Click photo to enlarge
While these potholes on Union Street in North Adams are patched for now, the City of North Adams plans to resurface many of its roads, including this one, in the near future.

NORTH ADAMS -- Thanks in part to a late boost in state funding, the city is eyeing a swath of the Route 2 corridor for repaving this summer.

North Adams was granted an additional $66,000 as part of a $40 million emergency funding package approved earlier this month by the state Department of Trans-
portation to help repair winter damage. The extra money could expand areas set to be repaired or repaved near Center, Union and Franklin streets, according to Mayor Richard Alcombright.

The additional money is added to a pool of Chapter 90 funding, which should total $220,000. Accounting for last years’ balance, the city now has roughly $776,000 in Chapter 90 money, which the state stipulates must be used on road repairs this year.

Officials are now trying to understand the scope of work they can complete with the funding available, putting work near the intersection of the Union Street McDonald’s, Center Street parking lot, and the east and westbound lanes of Route 2 in front of the Big Y.

"That whole intersection at McDonald’s, that’s all winter damage," Alcombright said, referring to two large heaves just east of the intersections of Union and Eagle streets.

Repaving could reach as far east as the bridge on Union Street, near Aubuchon Hardware, Alcom-
bright said, while Eagle Street could see repairs reaching Village Pizza.

"[We] hope to have it done by June 30," Alcombright said.

On deck, Alcombright said, are repairs to the near-catastrophic winter damage to Franklin Street. Officials are still unsure, however, of how they’ll tackle the work.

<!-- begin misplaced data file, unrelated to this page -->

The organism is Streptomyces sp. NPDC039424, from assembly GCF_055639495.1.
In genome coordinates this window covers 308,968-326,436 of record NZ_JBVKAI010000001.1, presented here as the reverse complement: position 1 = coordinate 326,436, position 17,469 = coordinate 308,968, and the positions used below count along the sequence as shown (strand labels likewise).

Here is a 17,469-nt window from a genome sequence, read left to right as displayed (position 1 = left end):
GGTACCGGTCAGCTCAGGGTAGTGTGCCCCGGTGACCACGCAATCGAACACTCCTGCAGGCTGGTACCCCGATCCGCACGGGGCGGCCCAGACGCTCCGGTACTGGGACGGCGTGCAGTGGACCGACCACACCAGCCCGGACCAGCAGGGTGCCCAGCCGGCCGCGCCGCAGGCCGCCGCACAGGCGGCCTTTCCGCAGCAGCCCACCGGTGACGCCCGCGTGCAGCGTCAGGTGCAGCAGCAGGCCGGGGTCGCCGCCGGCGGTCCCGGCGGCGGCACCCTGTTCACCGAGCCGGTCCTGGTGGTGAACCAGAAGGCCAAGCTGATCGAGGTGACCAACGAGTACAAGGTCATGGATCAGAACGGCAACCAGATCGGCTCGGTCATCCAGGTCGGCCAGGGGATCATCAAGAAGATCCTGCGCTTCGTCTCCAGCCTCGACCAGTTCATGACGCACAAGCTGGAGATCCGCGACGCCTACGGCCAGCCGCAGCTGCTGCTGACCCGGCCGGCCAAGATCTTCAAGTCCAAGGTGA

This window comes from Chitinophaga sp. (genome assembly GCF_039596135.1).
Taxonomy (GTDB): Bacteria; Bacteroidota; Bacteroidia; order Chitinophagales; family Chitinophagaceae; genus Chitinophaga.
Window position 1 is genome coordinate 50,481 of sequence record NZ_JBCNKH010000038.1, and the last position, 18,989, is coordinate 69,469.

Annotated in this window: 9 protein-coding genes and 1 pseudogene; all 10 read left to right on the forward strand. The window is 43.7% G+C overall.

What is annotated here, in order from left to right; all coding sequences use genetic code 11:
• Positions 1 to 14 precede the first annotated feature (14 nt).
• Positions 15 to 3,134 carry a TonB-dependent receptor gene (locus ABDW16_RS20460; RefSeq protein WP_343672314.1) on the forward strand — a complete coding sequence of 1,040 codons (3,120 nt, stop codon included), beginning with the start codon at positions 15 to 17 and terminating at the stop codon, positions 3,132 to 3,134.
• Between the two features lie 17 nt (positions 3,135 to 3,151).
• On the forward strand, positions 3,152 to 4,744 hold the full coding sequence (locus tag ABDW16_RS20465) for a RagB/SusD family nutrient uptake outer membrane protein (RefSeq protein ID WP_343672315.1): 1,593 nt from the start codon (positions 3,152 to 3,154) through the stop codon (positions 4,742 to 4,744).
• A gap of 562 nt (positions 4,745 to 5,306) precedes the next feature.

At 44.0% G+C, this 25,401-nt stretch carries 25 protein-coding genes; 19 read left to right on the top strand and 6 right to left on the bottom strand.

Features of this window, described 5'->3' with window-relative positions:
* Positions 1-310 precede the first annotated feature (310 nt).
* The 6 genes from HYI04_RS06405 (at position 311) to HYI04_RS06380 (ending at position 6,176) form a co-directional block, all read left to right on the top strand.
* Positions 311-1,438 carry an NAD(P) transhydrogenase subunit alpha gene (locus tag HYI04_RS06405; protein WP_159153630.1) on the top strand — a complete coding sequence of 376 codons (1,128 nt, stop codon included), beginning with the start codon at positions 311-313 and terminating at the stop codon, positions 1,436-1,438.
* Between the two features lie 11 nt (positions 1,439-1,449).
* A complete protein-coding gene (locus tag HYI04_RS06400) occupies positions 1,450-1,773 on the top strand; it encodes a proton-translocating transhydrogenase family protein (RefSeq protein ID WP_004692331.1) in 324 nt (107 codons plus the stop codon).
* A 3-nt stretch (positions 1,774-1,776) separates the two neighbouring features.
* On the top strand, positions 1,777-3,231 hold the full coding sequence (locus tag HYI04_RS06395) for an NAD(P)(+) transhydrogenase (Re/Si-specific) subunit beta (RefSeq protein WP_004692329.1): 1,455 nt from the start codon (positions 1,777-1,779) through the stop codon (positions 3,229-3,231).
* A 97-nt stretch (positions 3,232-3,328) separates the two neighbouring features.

According to Alcombright, the deep potholes on Franklin are a symptom of poor drainage, and they will continue to form until the underlying issues are addressed. However, the city may not have the money to do a full fix this year, and only temporarily fill in the holes until it can tackle the root drainage issues next year, Alcombright said.

In addition to the larger projects, crews also will spend the next several weeks filling in potholes across the city.

A recent rockslide on Beaver Street (Route 8), which has shut down the road completely, could put a significant dent in the city’s roads budget. It remains unclear how much the fixes will cost, but Commissioner of Public Services Timothy Lescarbeau said the state is unlikely to step in -- that section of Route 8 doesn’t technically become a state road for another 200 yards.

"We’re hoping that the money lasts," Lescar-
beau said.

Problem areas that likely won’t be tackled this year include a rough stretch of Notch Road, Lescarbeau said. The city also would like to address an unsteady embankment on Reservoir Road, but probably won’t have the resources.

"I could go on and on," Lescarbeau said.

In addition to the street repairs, the city is also making changes to a number of sidewalks, including on Franklin Street. Crews are currently on Ashland Street, widening the walks to make them compliant with the federal American Disabilities Act.

This will be the third phase of a four-phase project to make the main corridor’s sidewalks ADA-compliant, which is federally mandated.

The final phase -- reworking sidewalks on River and Beaver streets -- is slated to be done in 2015.